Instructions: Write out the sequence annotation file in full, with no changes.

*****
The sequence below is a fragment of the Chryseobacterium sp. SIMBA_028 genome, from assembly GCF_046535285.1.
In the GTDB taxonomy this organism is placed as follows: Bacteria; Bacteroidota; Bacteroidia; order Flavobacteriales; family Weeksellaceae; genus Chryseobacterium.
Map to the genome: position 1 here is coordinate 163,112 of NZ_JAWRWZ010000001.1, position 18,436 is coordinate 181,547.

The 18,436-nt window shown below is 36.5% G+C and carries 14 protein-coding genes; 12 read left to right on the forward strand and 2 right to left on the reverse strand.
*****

The sequence below is a fragment of the Chryseobacterium sp. SIMBA_028 genome, from assembly GCF_046535285.1.
In the GTDB taxonomy this organism is placed as follows: Bacteria; Bacteroidota; Bacteroidia; order Flavobacteriales; family Weeksellaceae; genus Chryseobacterium.
Map to the genome: position 1 here is coordinate 163,112 of NZ_JAWRWZ010000001.1, position 18,436 is coordinate 181,547.

The 18,436-nt window shown below is 36.5% G+C and carries 14 protein-coding genes; 12 read left to right on the forward strand and 2 right to left on the reverse strand.